How to Elect Subsidized COBRA

To elect the COBRA premium subsidy, the AEI must complete a “Request for Treatment as an Assistance Eligible Individual,” in which they certify that they are not eligible for other group health plan coverage or Medicare.  Once receiving the COBRA premium subsidy, the AEI must also notify the plan administrator if they become eligible for other group health plan coverage or Medicare during the subsidy period.  A failure to so notify the Plan may result in the individual being assessed a penalty of $250 or 110% of the premium assistance that was provided after they were no longer eligible.

Subsidy Expiration Notice

In addition to the notifying individuals of the right to elect subsidized COBRA, plan administrators must notify AEIs of the expiration of their subsidy period.  The DOL’s Model Notice of Expiration of Period of Premium Assistance must be provided no later than 15 days and no more than 45 days before the date of the subsidy’s expiration.  This notice must be provided if the subsidy period is expiring due to the end of the individual’s maximum period of COBRA coverage, or the end of the ARP subsidy period on September 30, 2021.  Notice is not required if the subsidy period is ending due to the individual becoming eligible for other group health coverage or Medicare. Practically, it may be difficult (if not impossible) to provide this notice within the above timeframe, particularly if an AEI already is near the end of their maximum period of COBRA coverage (i.e., an AEI whose maximum COBRA period ends on April 30, 2021). Plan administrators should make a good faith effort to comply with the deadline or provide notices as soon as practicable. Consideration may be given to including the expiration notice in the initial election package, depending on when the package will be sent and when the COBRA premium subsidy will expire.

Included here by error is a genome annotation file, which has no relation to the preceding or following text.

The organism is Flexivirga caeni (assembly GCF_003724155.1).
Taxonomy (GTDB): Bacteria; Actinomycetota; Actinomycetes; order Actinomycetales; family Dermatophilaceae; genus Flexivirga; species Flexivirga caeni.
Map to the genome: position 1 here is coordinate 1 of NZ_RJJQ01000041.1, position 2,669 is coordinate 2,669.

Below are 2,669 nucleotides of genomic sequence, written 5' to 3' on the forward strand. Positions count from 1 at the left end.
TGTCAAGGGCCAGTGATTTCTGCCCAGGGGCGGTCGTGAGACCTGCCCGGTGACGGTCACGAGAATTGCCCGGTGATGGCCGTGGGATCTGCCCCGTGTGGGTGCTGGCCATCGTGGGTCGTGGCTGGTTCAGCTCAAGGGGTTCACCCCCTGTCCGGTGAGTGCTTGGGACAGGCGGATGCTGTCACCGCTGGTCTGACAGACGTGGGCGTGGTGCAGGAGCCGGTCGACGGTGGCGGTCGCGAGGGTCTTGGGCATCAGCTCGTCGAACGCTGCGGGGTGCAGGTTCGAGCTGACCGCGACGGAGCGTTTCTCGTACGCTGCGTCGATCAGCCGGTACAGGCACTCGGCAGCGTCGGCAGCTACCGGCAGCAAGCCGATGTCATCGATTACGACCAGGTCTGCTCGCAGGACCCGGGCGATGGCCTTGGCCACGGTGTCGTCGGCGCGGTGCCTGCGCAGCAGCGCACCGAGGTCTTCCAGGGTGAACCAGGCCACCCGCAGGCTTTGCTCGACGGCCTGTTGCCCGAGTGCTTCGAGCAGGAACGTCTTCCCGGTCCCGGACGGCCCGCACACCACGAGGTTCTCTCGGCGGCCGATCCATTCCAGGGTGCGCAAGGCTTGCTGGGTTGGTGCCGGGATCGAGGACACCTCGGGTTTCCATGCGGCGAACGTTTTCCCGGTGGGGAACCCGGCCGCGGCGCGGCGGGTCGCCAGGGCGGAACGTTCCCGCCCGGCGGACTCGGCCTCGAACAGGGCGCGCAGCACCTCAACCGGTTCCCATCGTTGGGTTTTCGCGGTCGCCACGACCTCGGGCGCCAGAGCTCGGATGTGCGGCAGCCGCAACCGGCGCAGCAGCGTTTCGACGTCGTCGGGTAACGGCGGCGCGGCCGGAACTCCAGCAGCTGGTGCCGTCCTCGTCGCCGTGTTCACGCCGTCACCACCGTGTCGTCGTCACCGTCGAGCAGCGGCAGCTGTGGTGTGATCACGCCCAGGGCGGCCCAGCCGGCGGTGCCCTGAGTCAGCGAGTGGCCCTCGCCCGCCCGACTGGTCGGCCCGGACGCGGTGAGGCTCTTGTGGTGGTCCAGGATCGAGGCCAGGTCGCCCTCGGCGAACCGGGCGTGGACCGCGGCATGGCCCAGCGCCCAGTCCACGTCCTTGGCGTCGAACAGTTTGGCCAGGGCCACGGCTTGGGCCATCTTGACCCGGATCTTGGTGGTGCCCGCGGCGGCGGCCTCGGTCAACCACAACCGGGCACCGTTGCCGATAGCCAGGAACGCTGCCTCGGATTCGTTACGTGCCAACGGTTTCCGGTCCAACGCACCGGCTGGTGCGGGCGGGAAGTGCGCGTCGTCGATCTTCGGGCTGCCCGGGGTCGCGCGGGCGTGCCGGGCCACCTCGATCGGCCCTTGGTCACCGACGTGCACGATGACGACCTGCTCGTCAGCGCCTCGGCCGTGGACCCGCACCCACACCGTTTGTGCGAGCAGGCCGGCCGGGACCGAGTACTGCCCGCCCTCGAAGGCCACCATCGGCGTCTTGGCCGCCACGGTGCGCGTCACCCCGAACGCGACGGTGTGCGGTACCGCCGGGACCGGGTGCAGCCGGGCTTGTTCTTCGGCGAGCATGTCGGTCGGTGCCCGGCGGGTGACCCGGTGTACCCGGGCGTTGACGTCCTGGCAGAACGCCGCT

To Be Continued

Even with the issuance of the DOL FAQs and model notices, there are many unanswered questions regarding the ARP COBRA premium subsidy and the related election and notice requirements. We hope these questions will be addressed by future agency guidance.  Stay tuned for important updates on this developing law.

© 2021 Proskauer Rose LLP. National Law Review, Volume XI, Number 111
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About this Author

Roberta K Chevlowe, Labor, Employment, Attorney, Proskauer, Law Firm
Senior Counsel

Roberta Karen Chevlowe, a Senior Counsel in the Labor & Employment Law Department, practices in the field of employee benefits law. Roberta counsels employers and other benefit plan sponsors with regard to a broad spectrum of issues relating to the establishment, administration and continued legal compliance of all types of employee benefit plans. She advises clients regularly with regard to ERISA’s reporting and disclosure requirements and fiduciary duty provisions; health care reform compliance; COBRA administration; plan qualification issues arising under the Internal Revenue Code;...

212-969-3949
Katrina E McCann, Proskauer Rose, Tax Lawyer, ERISA Attorney, Benefits
Associate

Katrina McCann is an associate in the Tax Department and a member of the Employee Benefits, Executive Compensation & ERISA Litigation Practice Center.

Katrina previously served as Special Assistant to the Mayor’s Office of Pension and Investments, assisting New York City’s Chief Pension Administrator with projects to improve the benefits administration, board processes, investment decision-making, and governance of City plans with a combined $130 billion under management. Before that she was Special Assistant Corporation Counsel, Pensions...

212-969-3639
Mary Grace Richardson Labor and Employment Attorney Proskauer New Orleans
Associate

Mary Grace Richardson is an associate in the Labor & Employment Department and a member of the Employee Benefits & Executive Compensation Group. She counsels clients on a myriad of issues related to employee retirement and health plans.

Mary Grace received her J.D. and diploma in comparative law, summa cum laude, from Louisiana State University Paul M. Hebert Law School. At LSU, she served as a senior editor of the Louisiana Law Review, was a member of the Board of Advocates, and was a member of the Order of the Coif....

504-310-4086